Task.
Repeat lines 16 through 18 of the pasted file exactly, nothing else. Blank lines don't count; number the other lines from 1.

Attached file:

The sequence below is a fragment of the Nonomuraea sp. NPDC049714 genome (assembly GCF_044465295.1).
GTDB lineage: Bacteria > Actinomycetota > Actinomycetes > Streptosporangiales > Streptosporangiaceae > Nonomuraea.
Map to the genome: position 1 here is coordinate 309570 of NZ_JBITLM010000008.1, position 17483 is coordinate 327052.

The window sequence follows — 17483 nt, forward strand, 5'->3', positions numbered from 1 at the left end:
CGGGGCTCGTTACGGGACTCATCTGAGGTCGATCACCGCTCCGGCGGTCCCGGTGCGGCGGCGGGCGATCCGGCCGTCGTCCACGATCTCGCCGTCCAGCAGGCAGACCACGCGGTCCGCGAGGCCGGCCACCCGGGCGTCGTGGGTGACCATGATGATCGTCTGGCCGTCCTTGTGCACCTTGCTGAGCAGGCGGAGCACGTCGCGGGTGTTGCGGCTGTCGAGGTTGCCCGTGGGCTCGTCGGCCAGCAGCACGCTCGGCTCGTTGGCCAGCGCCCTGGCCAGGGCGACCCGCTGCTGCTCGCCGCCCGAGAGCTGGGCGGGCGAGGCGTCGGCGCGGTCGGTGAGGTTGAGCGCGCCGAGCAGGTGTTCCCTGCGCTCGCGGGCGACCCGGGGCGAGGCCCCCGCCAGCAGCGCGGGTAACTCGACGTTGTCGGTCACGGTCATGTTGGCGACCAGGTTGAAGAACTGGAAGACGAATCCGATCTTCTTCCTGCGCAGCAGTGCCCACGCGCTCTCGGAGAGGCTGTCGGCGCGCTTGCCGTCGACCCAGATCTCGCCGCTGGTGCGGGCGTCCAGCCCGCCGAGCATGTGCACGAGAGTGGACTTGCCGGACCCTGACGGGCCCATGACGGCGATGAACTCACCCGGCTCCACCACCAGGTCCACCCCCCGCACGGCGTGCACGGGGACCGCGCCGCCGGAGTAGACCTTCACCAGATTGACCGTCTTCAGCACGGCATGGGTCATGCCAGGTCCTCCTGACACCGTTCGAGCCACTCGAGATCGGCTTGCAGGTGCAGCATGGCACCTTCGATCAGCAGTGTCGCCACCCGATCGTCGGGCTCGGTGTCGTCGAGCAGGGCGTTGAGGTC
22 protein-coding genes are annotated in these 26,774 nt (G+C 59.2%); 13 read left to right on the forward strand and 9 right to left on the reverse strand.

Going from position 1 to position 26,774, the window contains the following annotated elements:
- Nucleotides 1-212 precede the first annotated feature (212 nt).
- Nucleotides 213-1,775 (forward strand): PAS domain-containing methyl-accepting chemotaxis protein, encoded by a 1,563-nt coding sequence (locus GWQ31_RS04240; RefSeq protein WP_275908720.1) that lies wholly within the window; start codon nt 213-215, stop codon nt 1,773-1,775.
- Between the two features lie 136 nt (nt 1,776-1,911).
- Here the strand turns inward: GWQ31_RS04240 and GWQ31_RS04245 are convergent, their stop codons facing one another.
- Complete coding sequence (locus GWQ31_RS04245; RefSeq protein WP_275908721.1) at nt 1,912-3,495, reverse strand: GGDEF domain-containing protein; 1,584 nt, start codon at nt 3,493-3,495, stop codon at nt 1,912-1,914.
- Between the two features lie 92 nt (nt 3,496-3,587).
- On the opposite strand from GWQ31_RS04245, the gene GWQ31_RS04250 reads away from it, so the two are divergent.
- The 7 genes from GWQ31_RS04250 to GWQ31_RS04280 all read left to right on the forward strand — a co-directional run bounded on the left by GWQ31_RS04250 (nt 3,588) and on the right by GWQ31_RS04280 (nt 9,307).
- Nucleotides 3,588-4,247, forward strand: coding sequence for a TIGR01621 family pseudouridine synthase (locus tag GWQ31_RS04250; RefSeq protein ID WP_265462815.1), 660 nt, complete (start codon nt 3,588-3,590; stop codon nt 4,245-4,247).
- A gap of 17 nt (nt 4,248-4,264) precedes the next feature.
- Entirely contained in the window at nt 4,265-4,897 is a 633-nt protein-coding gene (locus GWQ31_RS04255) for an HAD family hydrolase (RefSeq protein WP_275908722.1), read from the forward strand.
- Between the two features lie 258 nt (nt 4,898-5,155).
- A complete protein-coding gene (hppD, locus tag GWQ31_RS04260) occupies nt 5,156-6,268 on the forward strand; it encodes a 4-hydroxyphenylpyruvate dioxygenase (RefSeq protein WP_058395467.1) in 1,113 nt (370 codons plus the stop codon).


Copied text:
- Nucleotides 3,588-4,247, forward strand: coding sequence for a TIGR01621 family pseudouridine synthase (locus tag GWQ31_RS04250; RefSeq protein ID WP_265462815.1), 660 nt, complete (start codon nt 3,588-3,590; stop codon nt 4,245-4,247).
- A gap of 17 nt (nt 4,248-4,264) precedes the next feature.
- Entirely contained in the window at nt 4,265-4,897 is a 633-nt protein-coding gene (locus GWQ31_RS04255) for an HAD family hydrolase (RefSeq protein WP_275908722.1), read from the forward strand.